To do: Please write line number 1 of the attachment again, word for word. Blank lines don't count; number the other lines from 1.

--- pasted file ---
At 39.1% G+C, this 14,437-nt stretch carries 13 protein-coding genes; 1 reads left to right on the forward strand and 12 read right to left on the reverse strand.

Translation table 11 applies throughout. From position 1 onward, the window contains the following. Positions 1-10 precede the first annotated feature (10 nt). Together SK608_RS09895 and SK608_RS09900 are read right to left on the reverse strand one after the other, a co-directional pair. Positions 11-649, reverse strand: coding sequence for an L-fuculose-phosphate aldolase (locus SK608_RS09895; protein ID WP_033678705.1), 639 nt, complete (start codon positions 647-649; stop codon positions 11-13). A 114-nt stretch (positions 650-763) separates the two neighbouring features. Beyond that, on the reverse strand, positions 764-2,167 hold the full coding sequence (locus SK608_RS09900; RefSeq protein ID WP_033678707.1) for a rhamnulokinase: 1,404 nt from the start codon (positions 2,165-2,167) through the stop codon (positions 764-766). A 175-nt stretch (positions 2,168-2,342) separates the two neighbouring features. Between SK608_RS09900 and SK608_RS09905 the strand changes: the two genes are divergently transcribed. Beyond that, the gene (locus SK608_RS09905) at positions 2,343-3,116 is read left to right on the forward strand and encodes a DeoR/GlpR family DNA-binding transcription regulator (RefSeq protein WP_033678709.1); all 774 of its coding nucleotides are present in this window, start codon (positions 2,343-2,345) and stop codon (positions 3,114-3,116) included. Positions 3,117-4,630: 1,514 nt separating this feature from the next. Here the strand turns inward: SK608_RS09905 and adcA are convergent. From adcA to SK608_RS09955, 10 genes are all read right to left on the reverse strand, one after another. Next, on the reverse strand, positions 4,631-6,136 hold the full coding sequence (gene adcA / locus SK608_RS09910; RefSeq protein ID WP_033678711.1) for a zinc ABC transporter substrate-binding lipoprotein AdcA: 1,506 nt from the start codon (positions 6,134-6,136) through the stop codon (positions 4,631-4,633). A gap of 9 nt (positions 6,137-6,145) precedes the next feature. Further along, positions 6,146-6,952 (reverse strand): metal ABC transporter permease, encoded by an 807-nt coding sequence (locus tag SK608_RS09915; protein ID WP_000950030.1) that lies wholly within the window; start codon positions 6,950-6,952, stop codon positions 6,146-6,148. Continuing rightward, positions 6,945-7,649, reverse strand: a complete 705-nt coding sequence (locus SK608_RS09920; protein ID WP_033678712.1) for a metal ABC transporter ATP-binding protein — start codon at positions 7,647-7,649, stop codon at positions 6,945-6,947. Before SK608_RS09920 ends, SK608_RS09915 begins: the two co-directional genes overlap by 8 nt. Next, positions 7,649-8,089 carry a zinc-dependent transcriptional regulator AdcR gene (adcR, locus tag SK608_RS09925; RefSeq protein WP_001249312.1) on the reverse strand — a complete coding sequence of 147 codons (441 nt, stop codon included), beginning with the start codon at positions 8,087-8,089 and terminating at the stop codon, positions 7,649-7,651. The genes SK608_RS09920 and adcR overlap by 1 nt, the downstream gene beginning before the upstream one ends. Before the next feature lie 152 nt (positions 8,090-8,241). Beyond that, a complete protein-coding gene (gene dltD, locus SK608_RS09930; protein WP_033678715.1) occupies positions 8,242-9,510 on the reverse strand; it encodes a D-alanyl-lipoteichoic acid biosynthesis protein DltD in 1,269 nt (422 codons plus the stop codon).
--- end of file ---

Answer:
At 39.1% G+C, this 14,437-nt stretch carries 13 protein-coding genes; 1 reads left to right on the forward strand and 12 read right to left on the reverse strand.